Jam tomorrow? No dates for pothole cash


The Department for Transport (DfT) has admitted it does not have a timescale for the billions of pounds for road resurfacing that it announced on the back of the decision to curtail HS2, suggesting that the claim may merely be a pre-announcement of future routine funding.

On Wednesday the Government announced new transport spending for all regions of the country, ‘as a result of’ what it called ‘the decision to scrap the extension of HS2’.

This included £3.3bn ‘long-term road resurfacing fund’ for the North, £2.2bn for the Midlands to combat potholes, and unstated amounts of ‘funding to combat potholes causing misery for drivers’ in other regions.

Prime minister Rishi Sunak pledged to spend ‘every single penny’ of what he said was the £36bn saved by curtailing HS2 on transport projects.

However, the fact that spending on the now-cancelled Phase 2 of HS2, which had already been delayed, would have been spent during the next Parliament or later, suggested that money ‘redirected’ would also be unlikely to be available before 2025.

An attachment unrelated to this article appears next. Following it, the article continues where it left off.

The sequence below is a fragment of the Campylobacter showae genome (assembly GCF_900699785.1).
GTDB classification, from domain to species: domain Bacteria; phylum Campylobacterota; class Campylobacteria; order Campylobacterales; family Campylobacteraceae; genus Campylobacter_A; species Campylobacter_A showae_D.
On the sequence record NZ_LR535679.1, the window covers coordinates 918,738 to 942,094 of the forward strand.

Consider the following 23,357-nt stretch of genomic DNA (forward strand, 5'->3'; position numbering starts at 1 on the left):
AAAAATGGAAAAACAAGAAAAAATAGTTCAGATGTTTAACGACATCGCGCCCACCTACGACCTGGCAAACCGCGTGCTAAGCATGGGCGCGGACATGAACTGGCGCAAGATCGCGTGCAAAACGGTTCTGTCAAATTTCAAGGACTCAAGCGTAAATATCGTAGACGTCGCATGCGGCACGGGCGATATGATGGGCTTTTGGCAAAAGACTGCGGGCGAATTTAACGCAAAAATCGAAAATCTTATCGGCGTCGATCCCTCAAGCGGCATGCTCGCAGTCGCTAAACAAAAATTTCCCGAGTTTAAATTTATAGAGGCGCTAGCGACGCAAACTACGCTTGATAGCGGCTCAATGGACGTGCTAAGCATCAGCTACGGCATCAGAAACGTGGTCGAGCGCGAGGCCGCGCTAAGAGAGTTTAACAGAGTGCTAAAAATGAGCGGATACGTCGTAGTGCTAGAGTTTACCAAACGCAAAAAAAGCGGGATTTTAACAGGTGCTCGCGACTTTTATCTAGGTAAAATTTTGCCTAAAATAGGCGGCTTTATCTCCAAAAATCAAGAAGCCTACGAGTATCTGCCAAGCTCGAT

A spokesperson for the Department for Transport told Highways that no timescale has been decided yet, and that it was not currently able to provide any further detail.

The cash could represent a five-year allocation of capital funding for local authority road maintenance over the next parliament, something that highway authorities have long called for, but still funding that would have been expected to be delivered in one form or another over the period.

It could also include notional allocations for National Highways’ maintenance spending during the next Road Investment Strategy, which also begins in 2025. This would also represent routine funding, rather than resulting from the curtailment of HS2.

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